The Chosen | Critical Review by Granville Hicks

This literature criticism consists of approximately 4 pages of analysis & critique of The Chosen.
This section contains 1,130 words
(approx. 4 pages at 300 words per page)
Buy the Critical Review by Granville Hicks

Critical Review by Granville Hicks

SOURCE: "Good Fathers and Good Sons," in Saturday Review, April 29, 1967, pp. 25-6.

In the following review, Hicks offers praise for The Chosen, which he describes as "a fine, moving, gratifying book."

The impression one gets from most contemporary fiction is that youth today is both disturbed and disturbing. Everyone knows about J. D. Salinger's Holden Caulfield, who, with the best of intentions, gets into one mess after another. But Holden's troubles are nothing compared to the difficulties of other young people we read about. Wright Morris's Jubal Gainer whirls away on his (stolen) motorcycle from crime to crime. John Updike's Rabbit Angstrom runs and runs. The college students in John Nichols's The Sterile Cuckoo major in alcohol and sex, but they are tame in comparison with the undergraduates in the late Richard Farina's Been Down So Long It Looks Like Up to Me. John Hersey, in Too Far to Walk, presents the newest lost generation, complete with LSD. And we are reminded of the hoodlums in the lower depths by such books as Hubert Sclby's Last Exit to Brooklyn.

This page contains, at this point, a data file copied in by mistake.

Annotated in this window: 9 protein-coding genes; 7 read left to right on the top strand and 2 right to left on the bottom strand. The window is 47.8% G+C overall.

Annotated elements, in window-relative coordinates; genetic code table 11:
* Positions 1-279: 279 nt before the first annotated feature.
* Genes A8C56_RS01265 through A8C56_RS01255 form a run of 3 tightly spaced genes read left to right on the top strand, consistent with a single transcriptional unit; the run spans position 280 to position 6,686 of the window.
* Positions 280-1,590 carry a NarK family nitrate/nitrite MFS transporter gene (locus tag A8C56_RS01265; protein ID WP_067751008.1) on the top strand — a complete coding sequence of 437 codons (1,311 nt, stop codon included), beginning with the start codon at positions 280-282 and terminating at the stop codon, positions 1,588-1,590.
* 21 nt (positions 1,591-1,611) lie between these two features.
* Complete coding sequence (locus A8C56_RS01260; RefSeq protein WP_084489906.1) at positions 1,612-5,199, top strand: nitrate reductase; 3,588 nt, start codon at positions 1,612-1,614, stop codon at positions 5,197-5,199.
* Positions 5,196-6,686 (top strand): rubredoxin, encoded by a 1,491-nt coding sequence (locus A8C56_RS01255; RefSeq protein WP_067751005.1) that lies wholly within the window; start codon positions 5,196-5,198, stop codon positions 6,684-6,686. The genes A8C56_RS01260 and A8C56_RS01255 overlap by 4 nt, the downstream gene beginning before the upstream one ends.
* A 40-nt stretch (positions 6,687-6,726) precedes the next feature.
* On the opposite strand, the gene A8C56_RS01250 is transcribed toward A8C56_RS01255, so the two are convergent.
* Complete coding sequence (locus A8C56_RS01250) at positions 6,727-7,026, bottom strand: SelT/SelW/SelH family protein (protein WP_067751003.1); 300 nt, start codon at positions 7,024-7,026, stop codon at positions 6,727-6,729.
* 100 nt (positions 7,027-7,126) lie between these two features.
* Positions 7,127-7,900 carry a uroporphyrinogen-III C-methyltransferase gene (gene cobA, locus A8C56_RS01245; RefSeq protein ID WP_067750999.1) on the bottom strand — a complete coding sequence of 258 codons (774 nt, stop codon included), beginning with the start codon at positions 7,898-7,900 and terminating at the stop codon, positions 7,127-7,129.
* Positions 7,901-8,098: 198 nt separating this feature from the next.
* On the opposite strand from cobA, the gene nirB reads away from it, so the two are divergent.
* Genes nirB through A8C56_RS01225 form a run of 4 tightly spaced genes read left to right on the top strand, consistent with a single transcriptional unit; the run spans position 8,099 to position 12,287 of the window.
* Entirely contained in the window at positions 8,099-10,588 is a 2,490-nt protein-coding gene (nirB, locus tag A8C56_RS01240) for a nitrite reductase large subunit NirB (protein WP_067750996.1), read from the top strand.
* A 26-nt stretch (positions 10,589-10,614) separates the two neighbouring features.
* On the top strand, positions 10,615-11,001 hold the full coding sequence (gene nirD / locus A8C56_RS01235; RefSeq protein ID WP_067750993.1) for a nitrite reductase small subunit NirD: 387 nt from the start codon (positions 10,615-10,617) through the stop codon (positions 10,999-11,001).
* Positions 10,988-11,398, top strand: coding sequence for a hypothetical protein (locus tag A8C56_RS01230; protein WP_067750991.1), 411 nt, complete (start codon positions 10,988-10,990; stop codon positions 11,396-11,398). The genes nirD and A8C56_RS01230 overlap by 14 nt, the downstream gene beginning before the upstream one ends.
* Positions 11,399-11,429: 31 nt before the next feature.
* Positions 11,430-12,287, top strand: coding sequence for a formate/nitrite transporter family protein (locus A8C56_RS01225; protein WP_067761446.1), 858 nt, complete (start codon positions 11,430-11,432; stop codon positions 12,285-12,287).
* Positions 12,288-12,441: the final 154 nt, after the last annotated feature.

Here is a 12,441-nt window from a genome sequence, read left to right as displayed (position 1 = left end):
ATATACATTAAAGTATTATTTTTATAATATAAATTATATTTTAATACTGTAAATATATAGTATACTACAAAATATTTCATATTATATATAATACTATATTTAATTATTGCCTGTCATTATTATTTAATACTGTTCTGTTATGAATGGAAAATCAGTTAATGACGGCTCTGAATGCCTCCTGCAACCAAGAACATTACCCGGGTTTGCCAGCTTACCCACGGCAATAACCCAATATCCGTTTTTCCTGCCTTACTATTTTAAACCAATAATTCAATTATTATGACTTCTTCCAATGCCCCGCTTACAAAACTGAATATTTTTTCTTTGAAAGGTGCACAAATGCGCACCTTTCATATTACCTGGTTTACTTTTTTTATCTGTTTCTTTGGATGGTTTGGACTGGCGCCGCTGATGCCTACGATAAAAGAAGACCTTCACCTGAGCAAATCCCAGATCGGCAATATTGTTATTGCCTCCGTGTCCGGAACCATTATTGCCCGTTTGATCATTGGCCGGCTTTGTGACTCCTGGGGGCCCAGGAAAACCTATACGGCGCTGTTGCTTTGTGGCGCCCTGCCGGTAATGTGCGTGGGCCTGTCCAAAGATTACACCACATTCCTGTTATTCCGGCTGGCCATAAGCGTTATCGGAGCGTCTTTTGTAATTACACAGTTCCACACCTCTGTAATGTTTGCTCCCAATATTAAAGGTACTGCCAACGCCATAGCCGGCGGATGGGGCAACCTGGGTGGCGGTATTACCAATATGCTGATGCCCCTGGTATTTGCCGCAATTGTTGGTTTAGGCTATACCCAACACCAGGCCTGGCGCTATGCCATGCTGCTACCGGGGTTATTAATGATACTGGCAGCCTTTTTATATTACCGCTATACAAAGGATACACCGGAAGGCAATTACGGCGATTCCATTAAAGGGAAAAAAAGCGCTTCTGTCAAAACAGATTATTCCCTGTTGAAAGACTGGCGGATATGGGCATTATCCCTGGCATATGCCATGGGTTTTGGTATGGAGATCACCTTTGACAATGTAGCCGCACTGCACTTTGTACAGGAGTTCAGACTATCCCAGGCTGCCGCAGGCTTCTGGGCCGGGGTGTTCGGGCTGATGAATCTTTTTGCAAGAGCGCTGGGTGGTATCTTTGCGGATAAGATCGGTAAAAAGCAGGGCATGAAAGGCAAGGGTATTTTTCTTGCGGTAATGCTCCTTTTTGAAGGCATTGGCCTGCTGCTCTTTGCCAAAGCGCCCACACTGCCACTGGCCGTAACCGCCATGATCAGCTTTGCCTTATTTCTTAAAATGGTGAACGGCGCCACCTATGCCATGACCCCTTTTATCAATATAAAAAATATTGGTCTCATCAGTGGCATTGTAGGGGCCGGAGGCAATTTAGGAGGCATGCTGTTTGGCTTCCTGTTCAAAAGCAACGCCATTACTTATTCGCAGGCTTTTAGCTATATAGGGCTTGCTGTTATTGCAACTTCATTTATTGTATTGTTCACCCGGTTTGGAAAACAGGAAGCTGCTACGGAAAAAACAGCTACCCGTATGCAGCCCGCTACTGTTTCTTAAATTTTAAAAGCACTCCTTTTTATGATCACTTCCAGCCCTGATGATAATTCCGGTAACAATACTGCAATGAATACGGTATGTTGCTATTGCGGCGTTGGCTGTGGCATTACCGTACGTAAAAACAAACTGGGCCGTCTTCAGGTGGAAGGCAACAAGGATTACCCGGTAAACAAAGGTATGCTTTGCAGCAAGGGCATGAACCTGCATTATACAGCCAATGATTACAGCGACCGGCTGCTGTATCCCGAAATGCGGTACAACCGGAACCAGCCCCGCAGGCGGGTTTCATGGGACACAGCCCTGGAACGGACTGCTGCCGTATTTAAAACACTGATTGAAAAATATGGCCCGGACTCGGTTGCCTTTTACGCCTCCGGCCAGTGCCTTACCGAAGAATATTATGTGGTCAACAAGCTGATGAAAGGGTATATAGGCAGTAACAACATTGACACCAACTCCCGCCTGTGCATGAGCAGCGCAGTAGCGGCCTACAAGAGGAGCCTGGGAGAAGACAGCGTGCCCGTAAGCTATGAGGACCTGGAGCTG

We are likely to be startled, therefore, when we are introduced to two brilliant, studious, serious boys, as we are in Chaim Potok's The Chosen. Danny Saunders and Reuven Malter are fifteen when we encounter them and they encounter one another, and we leave them after they have been graduated from college, both summa cum laude. They have their problems, of course, but these arc not the problems that we are used to reading about.

It is a critical commonplace that good boys, like good men and good women, are likely to seem pretty dull in fiction, but Potok succeeds in making his boys interesting as well as credible right from the start. He begins with a Softball game, which is essential to the plot and at the same time seizes the reader by his lapel. The scene is Williamsburg, and the time is June of 1944. As a result of the war-time spirit, some of the teachers in the Jewish parochial schools have organized a kind of little league "to show the gentile world that yeshiva students were as physically fit, despite their long hours of study, as any other American student." Reuven Malter, who tells the story, sometimes plays second base and sometimes pitches for the yeshiva he attends. He describes the outlandish appearance of the rival team:

There were fifteen of them, and they were dressed alike in white shirts, dark pants, white sweaters, and small black skullcaps. In the fashion of the very Orthodox, their hair was closely cropped, except for the area near their ears from which mushroomed the untouched hair that tumbled down into the long sidecurls. Some of them had the beginnings of beards, straggly tufts of hair that stood in isolated clumps on their chins, jawbones, and upper lips. They all wore the traditional undergarment beneath their shirts, and the tzitzis, the long fringes appended to the four corners of the garment, came out above their belts and swung against their pants as they walked. These were the very Orthodox….